Then the problems began. To handle a troupe requires excellent interpersonal skills. Well, my first two directors quit. I tried in vain to find another director. Because I was already playing the character of George Sorenson, I didn't want to direct the play. Besides, I had not directed before, and I was obviously too close to the play to interpret it as a director. Although we lacked a director, the other actors wanted to rehearse, and so we fumbled along, learning our lines. Then two key actors quit because of conflicts with troupe members who were also their lovers. Sarah, my lead actress, and her husband separated. I spent countless hours talking to her on the phone. My friend, Judy, quit to get married. The troupe seethed with dissatisfaction, and my ego took a severe trouncing. My spouse, Pat, told me to quit. I was obsessed, so I refused to quit, but because of all the interpersonal problems, I stopped rehearsals for the time being.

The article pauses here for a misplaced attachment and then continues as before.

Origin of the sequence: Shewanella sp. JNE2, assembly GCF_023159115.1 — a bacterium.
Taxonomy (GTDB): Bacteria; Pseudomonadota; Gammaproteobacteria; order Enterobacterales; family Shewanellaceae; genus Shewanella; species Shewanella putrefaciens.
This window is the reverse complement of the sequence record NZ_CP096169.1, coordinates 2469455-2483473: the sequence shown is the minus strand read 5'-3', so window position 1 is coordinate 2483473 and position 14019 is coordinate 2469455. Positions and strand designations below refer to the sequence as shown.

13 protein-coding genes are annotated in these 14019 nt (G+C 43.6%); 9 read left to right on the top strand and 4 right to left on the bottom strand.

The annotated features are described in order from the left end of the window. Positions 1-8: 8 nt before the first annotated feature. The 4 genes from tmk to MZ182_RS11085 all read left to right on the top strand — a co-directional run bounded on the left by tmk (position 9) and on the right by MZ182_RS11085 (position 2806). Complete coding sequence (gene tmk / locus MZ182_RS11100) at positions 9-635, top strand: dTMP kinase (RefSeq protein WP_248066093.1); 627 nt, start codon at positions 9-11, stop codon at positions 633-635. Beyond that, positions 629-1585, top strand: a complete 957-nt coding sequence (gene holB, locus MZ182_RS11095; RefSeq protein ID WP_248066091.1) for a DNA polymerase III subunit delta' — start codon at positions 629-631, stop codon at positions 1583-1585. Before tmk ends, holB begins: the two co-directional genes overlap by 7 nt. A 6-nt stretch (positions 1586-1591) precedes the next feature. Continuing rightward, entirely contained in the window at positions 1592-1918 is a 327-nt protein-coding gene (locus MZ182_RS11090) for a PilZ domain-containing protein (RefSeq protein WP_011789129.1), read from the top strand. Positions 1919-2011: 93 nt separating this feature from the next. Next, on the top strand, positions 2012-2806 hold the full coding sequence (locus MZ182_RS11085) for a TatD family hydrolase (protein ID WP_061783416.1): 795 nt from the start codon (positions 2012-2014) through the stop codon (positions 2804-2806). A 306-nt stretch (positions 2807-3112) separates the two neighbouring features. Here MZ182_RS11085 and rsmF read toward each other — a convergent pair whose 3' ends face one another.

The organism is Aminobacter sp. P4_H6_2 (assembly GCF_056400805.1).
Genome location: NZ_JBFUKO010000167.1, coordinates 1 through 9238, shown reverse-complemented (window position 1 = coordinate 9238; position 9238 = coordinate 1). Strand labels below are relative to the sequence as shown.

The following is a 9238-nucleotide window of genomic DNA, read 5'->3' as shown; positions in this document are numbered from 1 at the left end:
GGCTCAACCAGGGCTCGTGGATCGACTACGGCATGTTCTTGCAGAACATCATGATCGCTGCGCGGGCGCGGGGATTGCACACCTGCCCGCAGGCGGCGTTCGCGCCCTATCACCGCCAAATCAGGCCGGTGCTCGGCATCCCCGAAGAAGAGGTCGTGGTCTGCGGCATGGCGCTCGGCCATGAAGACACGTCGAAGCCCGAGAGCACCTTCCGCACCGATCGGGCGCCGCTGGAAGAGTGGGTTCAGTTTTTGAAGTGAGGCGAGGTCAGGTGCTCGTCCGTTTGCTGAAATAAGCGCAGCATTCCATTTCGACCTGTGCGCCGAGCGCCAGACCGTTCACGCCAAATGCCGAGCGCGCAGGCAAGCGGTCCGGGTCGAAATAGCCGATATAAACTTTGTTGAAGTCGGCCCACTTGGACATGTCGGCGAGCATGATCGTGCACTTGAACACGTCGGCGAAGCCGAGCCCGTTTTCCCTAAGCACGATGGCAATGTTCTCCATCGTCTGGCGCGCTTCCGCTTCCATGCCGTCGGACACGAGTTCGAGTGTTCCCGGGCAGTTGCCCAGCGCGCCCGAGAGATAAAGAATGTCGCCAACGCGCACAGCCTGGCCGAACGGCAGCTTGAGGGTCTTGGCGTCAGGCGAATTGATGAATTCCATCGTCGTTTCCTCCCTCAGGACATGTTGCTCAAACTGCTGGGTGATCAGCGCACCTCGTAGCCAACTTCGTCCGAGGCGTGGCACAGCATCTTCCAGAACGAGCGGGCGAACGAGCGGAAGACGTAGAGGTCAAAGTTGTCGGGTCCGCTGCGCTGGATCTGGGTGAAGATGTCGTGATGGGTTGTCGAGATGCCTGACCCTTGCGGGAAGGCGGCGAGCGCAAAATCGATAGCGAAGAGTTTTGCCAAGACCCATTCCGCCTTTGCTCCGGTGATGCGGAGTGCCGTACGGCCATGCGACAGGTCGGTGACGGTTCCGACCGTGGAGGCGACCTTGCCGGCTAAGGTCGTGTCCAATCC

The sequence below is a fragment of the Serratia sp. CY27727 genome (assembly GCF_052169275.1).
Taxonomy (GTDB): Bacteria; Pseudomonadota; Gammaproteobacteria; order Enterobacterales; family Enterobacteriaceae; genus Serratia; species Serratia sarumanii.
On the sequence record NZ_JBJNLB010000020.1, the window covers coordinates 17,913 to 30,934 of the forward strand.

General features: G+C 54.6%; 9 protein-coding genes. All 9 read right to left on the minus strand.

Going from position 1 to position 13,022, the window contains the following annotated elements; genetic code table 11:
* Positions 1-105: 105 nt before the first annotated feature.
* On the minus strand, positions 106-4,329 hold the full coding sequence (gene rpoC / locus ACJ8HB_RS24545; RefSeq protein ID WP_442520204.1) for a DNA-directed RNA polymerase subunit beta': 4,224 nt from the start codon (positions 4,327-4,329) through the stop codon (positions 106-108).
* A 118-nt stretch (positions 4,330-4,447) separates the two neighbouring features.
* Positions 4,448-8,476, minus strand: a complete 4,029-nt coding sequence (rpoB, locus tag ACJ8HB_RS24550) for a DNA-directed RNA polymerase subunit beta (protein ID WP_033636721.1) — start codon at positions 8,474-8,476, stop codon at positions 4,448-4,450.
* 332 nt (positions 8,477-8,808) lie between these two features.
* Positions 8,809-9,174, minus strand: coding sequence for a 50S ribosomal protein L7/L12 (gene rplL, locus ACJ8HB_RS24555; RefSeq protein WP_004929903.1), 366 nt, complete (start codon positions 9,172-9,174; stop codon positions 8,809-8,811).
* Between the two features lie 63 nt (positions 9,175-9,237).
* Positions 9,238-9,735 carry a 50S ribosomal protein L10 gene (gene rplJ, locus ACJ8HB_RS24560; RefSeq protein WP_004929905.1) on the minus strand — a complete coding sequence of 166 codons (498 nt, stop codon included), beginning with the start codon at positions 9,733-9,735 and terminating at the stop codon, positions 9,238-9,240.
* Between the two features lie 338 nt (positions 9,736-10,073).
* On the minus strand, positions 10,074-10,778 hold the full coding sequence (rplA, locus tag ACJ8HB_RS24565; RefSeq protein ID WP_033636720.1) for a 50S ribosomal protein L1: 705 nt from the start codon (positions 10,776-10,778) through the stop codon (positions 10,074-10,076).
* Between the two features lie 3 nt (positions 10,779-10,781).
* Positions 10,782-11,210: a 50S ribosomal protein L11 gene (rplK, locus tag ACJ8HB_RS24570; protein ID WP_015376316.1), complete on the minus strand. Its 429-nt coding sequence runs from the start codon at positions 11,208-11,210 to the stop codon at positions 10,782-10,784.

I desperately needed a director and more actors. I advertised for a director. A month passed. Out of the blue, I received a call from Ed Farolan, an experienced director and an acting instructor at Vancouver Community College (VCC). He agreed to direct my play, on the condition that we present Critical Paths at the Fringe as part his summer acting class at VCC. I was saved! I had a director, actors and a crew: I recruited his students into the VAT as actors, stage
managers, and gofers. My desire to produce my play would be fulfilled.